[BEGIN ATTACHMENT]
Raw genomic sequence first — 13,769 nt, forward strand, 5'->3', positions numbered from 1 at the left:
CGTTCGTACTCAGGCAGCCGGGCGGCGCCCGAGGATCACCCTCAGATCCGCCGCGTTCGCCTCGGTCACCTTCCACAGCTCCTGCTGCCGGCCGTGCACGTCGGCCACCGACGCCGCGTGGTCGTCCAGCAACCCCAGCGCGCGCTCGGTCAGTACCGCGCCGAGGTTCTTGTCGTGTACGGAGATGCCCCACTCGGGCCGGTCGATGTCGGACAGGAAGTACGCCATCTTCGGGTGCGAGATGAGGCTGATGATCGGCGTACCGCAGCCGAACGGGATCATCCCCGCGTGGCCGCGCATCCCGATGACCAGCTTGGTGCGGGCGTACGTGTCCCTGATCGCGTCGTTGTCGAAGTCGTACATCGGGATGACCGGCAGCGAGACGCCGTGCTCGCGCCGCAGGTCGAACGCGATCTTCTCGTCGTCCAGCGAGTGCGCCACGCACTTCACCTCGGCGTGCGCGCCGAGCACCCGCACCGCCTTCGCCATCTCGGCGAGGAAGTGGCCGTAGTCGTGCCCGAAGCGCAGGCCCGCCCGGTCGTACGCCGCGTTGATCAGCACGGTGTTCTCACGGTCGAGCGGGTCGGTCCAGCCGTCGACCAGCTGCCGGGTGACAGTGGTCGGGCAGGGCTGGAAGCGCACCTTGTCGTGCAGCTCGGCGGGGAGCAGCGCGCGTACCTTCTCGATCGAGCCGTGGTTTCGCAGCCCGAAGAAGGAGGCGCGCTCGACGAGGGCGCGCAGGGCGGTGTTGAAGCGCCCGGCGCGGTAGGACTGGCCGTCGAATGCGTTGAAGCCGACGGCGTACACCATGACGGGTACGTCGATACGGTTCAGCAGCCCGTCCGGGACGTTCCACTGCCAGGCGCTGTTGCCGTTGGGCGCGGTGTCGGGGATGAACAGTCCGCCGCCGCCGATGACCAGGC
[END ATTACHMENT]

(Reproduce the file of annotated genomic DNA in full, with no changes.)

Raw genomic sequence first — 13,769 nt, forward strand, 5'->3', positions numbered from 1 at the left:
CGTTCGTACTCAGGCAGCCGGGCGGCGCCCGAGGATCACCCTCAGATCCGCCGCGTTCGCCTCGGTCACCTTCCACAGCTCCTGCTGCCGGCCGTGCACGTCGGCCACCGACGCCGCGTGGTCGTCCAGCAACCCCAGCGCGCGCTCGGTCAGTACCGCGCCGAGGTTCTTGTCGTGTACGGAGATGCCCCACTCGGGCCGGTCGATGTCGGACAGGAAGTACGCCATCTTCGGGTGCGAGATGAGGCTGATGATCGGCGTACCGCAGCCGAACGGGATCATCCCCGCGTGGCCGCGCATCCCGATGACCAGCTTGGTGCGGGCGTACGTGTCCCTGATCGCGTCGTTGTCGAAGTCGTACATCGGGATGACCGGCAGCGAGACGCCGTGCTCGCGCCGCAGGTCGAACGCGATCTTCTCGTCGTCCAGCGAGTGCGCCACGCACTTCACCTCGGCGTGCGCGCCGAGCACCCGCACCGCCTTCGCCATCTCGGCGAGGAAGTGGCCGTAGTCGTGCCCGAAGCGCAGGCCCGCCCGGTCGTACGCCGCGTTGATCAGCACGGTGTTCTCACGGTCGAGCGGGTCGGTCCAGCCGTCGACCAGCTGCCGGGTGACAGTGGTCGGGCAGGGCTGGAAGCGCACCTTGTCGTGCAGCTCGGCGGGGAGCAGCGCGCGTACCTTCTCGATCGAGCCGTGGTTTCGCAGCCCGAAGAAGGAGGCGCGCTCGACGAGGGCGCGCAGGGCGGTGTTGAAGCGCCCGGCGCGGTAGGACTGGCCGTCGAATGCGTTGAAGCCGACGGCGTACACCATGACGGGTACGTCGATACGGTTCAGCAGCCCGTCCGGGACGTTCCACTGCCAGGCGCTGTTGCCGTTGGGCGCGGTGTCGGGGATGAACAGTCCGCCGCCGCCGATGACCAGGC